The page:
EPA Approval of Enlist Duo Use Draws Criticism, Support, and Legal Confrontation
By Nick Nunn, Staff Contributor
In an October 15th press release, the EPA approved the use of Enlist Duo, an herbicide developed by Dow Chemical. Dow developed the herbicide for use on genetically modified corn and soy products. The herbicide and genetic modification, together, will allow farmers to kill newer, herbicide-resistant weeds without harming crops.
The EPA approval has drawn both praise and criticism from the usual suspects. Members of the chemical industry hail the approval as another step toward increasing farming yields and efficiency. Watchdog groups claim chemical manufacturers are putting profits ahead of human or environmental health and, ironically, that the use of Enlist Duo will simply result in the creation of new, more herbicide-resistant weeds—a result of industry competitor Monsanto’s herbicide product, Roundup. The EPA has only approved use of the herbicide in six states, but is currently seeking comments for approval in ten additional states. You may provide your own comment to the EPA here.
“Member of the chemical industry hail the approval of Enlist Duo as another step toward increasing farming yields and efficiency, while watchdog groups claim chemical manufacturers are putting profits ahead of human or environmental health.”
The general public is unlikely to pay much attention to the approval. But, if they did, it is unclear how they would respond. The public has usually valued the environment over economic growth. However, Gallup polls show the Great Recession reversed those priorities, and they are only beginning to return to their historical levels. Furthermore, there still remains a factual issue, is 2,4-D, a main component in the new herbicide, dangerous to human or environmental health?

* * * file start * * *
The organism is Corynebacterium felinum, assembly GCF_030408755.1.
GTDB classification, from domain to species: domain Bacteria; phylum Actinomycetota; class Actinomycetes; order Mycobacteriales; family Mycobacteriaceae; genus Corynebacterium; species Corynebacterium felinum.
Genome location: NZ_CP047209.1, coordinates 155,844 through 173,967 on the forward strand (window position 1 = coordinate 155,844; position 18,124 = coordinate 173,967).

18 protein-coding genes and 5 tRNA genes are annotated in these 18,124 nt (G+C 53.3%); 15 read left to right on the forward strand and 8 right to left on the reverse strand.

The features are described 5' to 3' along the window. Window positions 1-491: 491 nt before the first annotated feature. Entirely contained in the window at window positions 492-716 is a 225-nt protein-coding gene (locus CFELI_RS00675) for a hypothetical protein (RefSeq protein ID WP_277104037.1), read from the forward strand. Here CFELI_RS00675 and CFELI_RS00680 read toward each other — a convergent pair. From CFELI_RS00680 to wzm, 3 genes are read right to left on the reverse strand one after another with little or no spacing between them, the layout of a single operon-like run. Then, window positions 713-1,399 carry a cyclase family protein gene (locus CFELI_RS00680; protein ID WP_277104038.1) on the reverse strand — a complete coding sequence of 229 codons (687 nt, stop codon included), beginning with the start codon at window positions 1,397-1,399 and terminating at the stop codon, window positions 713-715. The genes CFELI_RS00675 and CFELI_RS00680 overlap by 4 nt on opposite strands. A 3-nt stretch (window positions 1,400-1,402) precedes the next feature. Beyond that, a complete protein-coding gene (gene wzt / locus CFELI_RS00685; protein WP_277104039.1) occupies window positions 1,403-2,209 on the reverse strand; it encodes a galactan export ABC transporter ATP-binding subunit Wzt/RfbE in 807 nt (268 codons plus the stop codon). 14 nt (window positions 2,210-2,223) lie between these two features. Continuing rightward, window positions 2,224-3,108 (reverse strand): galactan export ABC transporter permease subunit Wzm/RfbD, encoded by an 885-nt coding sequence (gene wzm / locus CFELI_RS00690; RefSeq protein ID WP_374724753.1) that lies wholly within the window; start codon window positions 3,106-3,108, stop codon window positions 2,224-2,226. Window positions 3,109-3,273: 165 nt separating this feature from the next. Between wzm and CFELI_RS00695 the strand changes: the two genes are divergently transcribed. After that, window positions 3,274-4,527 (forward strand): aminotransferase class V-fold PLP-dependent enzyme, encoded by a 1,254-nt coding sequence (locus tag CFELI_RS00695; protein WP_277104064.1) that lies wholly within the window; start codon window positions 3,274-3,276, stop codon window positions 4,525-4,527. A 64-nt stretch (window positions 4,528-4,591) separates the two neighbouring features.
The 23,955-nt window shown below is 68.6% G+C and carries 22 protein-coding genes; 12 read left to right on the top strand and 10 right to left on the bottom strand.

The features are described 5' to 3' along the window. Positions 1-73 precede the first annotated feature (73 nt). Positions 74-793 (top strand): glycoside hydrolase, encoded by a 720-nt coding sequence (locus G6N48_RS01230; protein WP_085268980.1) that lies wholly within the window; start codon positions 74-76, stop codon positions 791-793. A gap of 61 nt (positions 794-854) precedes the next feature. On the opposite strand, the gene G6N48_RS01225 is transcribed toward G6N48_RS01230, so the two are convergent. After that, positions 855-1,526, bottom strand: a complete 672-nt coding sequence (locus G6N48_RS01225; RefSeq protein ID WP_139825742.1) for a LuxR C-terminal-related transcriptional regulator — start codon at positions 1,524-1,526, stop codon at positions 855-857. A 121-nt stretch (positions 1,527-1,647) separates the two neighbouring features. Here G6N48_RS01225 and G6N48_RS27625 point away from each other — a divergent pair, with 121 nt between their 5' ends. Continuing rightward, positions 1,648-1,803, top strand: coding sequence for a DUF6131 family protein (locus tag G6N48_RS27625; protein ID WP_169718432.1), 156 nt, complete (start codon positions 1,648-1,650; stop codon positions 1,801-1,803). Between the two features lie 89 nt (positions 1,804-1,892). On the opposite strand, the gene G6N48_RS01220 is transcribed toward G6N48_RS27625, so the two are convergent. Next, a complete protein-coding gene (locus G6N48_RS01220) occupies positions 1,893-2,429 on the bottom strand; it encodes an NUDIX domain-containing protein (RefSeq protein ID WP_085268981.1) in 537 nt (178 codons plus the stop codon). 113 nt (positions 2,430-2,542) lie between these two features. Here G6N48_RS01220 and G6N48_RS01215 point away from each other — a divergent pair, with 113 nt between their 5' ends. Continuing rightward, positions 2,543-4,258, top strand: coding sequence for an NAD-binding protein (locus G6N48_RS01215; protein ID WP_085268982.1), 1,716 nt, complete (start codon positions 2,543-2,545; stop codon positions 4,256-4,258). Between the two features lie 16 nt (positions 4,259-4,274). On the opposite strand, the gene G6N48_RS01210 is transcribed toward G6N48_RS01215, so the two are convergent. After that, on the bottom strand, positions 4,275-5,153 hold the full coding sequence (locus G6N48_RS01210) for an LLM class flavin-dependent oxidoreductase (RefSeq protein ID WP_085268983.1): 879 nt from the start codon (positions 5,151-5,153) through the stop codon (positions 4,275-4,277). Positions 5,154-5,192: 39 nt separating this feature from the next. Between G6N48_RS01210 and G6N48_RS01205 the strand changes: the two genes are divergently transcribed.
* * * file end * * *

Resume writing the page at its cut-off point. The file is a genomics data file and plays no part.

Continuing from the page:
Today, the EPA’s answer is no. Yet, they would advise against swimming in 2,4-D exposed water. Critics cite a range of studies claiming 2,4-D causes lymphoma and disrupts hormonal activity, and Wisconsin’s Department of Health Services has weighed in warning its citizens of the potential danger. Ultimately, the situation appears to be one of scientific uncertainty that the EPA has decided will not stand in the way of higher farm yields.
“Ultimately, the situation appears to be one of scientific uncertainty that the EPA has decided will not stand in the way of higher farm yields.”
Non-profit environmental law organizations, including Earth Justice, are contemplating legal challenge to the EPA’s decision. They reason that the approval is illegal because the EPA failed to consult the U.S. Fish and Wildlife Service, which the EPA was required to do since it concluded the herbicide will have no impact on endangered species. Moreover, the groups believe the EPA may have violated the Federal Insecticide, Fungicide, and Rodenticide Act by failing to confirm that the herbicide will not have an unreasonable, adverse impact on human or environmental health. The claims will face an uphill climb as the courts’ requirement that challengers must show an agency decision to be “arbitrary and capricious” (See, State Farm) may pose too daunting a task.